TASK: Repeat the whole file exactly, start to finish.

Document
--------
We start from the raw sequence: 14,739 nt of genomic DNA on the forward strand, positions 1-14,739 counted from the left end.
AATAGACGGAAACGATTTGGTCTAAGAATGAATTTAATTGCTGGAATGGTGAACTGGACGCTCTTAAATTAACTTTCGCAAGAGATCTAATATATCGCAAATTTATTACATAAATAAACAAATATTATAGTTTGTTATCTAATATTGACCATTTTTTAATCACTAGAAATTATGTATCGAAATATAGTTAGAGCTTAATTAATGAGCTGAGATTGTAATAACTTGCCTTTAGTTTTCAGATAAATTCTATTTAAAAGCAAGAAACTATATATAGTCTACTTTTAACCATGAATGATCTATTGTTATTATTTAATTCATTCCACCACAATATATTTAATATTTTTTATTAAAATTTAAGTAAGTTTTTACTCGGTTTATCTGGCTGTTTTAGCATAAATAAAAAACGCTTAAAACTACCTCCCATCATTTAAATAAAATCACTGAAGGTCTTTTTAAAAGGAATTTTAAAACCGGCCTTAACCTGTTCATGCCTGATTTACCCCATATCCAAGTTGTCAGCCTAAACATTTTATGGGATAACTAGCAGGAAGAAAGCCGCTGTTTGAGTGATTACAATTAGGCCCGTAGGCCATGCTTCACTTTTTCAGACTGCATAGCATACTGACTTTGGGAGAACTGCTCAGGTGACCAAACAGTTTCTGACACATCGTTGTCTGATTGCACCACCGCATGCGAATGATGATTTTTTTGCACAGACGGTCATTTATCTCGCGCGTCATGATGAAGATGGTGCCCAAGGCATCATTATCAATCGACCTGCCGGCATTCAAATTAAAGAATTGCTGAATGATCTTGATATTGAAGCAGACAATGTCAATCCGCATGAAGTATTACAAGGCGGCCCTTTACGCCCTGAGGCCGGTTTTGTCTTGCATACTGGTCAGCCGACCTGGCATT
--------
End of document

We start from the raw sequence: 14,739 nt of genomic DNA on the forward strand, positions 1-14,739 counted from the left end.
AATAGACGGAAACGATTTGGTCTAAGAATGAATTTAATTGCTGGAATGGTGAACTGGACGCTCTTAAATTAACTTTCGCAAGAGATCTAATATATCGCAAATTTATTACATAAATAAACAAATATTATAGTTTGTTATCTAATATTGACCATTTTTTAATCACTAGAAATTATGTATCGAAATATAGTTAGAGCTTAATTAATGAGCTGAGATTGTAATAACTTGCCTTTAGTTTTCAGATAAATTCTATTTAAAAGCAAGAAACTATATATAGTCTACTTTTAACCATGAATGATCTATTGTTATTATTTAATTCATTCCACCACAATATATTTAATATTTTTTATTAAAATTTAAGTAAGTTTTTACTCGGTTTATCTGGCTGTTTTAGCATAAATAAAAAACGCTTAAAACTACCTCCCATCATTTAAATAAAATCACTGAAGGTCTTTTTAAAAGGAATTTTAAAACCGGCCTTAACCTGTTCATGCCTGATTTACCCCATATCCAAGTTGTCAGCCTAAACATTTTATGGGATAACTAGCAGGAAGAAAGCCGCTGTTTGAGTGATTACAATTAGGCCCGTAGGCCATGCTTCACTTTTTCAGACTGCATAGCATACTGACTTTGGGAGAACTGCTCAGGTGACCAAACAGTTTCTGACACATCGTTGTCTGATTGCACCACCGCATGCGAATGATGATTTTTTTGCACAGACGGTCATTTATCTCGCGCGTCATGATGAAGATGGTGCCCAAGGCATCATTATCAATCGACCTGCCGGCATTCAAATTAAAGAATTGCTGAATGATCTTGATATTGAAGCAGACAATGTCAATCCGCATGAAGTATTACAAGGCGGCCCTTTACGCCCTGAGGCCGGTTTTGTCTTGCATACTGGTCAGCCGACCTGGCATT